Reid R. Frazier is an energy reporter for The Allegheny Front, a Pittsburgh-based public media outlet covering the environment in Pennsylvania. His work has aired on NPR and Marketplace.
Reid R. Frazier / State Impact Pennsylvania
July 29, 2022 | 5:43pm
Cheryl and Luke Hardy moved to Beaver County in 2012. Luke came from Albany, New York, where he was finishing graduate school, and Cheryl, from Washington, DC
Beaver County was equidistant from their jobs—Luke’s at a university in Ohio and Cheryl’s in the Pittsburgh suburbs.
They eventually bought a house in Beaver, an attractive town on the Ohio River with historic homes and a walkable business district. The couple enjoyed events and festivals in town and going to restaurants there. When their children were born, they walked them to a nearby playground and thought of someday walking them to the nearby elementary school.
They barely noticed in 2016 when Shell announced it was building a multi-billion dollar plastics plant, called an ethane cracker, across the river. As construction workers began building the massive plant, it became harder to ignore every time they drove their kids to daycare.
“Every day, twice a day, we had to drive past it, and you could see just incrementally the project developing,” Luke said. “It was just getting bigger and bigger and bigger.”
One night, as he was tucking his children into bed, Luke Hardy saw something new out the window—a recently finished tower at the plant.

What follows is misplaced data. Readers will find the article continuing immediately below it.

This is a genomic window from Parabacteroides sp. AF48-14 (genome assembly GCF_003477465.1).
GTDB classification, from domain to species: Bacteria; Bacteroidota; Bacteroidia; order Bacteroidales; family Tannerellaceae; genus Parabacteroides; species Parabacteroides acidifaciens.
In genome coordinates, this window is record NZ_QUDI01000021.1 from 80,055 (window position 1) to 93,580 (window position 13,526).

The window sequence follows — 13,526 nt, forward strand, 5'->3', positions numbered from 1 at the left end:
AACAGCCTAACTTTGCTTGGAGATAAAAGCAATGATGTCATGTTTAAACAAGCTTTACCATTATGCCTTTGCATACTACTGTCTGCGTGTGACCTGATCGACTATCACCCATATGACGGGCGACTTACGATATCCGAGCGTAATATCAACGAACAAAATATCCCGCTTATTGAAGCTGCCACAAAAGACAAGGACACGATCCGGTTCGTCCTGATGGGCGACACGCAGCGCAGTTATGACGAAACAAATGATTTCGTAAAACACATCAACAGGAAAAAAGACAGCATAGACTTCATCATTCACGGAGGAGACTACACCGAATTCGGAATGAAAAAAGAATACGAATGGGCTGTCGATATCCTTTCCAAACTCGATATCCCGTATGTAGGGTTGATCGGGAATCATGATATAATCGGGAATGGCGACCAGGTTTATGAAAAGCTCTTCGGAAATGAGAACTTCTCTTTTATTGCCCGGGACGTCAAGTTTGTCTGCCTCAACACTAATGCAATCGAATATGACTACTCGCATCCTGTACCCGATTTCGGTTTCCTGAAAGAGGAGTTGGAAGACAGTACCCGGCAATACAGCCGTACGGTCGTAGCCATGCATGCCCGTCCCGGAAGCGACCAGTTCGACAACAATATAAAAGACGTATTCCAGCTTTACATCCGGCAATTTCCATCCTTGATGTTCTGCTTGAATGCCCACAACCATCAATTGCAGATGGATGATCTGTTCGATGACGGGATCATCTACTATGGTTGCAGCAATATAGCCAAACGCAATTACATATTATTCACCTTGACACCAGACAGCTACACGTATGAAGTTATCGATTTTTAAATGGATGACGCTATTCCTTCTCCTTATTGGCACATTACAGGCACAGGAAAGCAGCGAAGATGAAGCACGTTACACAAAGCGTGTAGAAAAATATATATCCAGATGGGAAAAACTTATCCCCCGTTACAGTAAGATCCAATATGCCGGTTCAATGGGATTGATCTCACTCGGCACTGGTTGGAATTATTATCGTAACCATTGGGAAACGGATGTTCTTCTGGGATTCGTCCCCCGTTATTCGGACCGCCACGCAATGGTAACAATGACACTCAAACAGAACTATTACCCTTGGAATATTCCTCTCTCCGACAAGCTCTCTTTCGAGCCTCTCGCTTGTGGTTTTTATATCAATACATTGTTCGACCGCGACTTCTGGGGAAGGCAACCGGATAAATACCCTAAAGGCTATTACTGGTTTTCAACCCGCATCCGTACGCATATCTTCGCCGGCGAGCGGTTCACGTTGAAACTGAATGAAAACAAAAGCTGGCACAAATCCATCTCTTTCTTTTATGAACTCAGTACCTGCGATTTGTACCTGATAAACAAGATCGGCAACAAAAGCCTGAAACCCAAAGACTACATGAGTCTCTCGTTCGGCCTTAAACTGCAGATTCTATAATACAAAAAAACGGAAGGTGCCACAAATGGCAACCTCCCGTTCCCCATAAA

The more they learned about the cracker, especially its ability to emit millions of pounds of air pollution a year, the less they liked the idea of living within eyeshot.
So last year, they left Beaver County and bought a house 15 miles away in Allegheny County, near the Pittsburgh International Airport.
“It was scary, you know, to have it right across the river from our house and our family,” Cheryl said. “If something would have happened accidentally, and our kids…it just scared us.”
Reid R. Frazier / State Impact Pennsylvania
A reason to leave
Shell’s ethane cracker will begin operations this summer. It will turn natural gas from fracking into 1.6 million metric tons of plastic a year. Built with a $1.65 billion state tax credit, the largest in state history, the cracker has been hailed by many of the region’s political and economic power brokers as a way to reverse years of population loss and economic decline. But for some people, it’s just the opposite: a reason to leave.
It’s hard to know how many people the crackers will drive away, as it did the Hardys.
Census numbers showed an uptick in population while more than 8,000 workers, many from outside Pennsylvania, came to Beaver County to build the plant, followed by a population decline after 2020. But the Hardys are not alone – they know three other couples who are considering leaving.
Among them are Matt Stewart and Jackie Shock-Stewart. They live in Brighton Township, about 5 miles from the plant. The couples’ backyard faces a lush hillside that descends into woods below, where Matt, a city planner, built a series of short trails.
“I feel strongly that western Pennsylvania is such a beautiful place — like this landscape is… I mean, it’s amazing,” Stewart said.
He understands people need to work, and the cracker has brought construction jobs. When completed, it will employ 600 permanent workers. But as he watched the cracker rise, with essentially unanimous support from local politicians and many in the community, it soured him on living in Beaver County.
“That’s kind of why I don’t know if I want to be here – because it’s just not part of the culture, respecting the country,” Stewart said.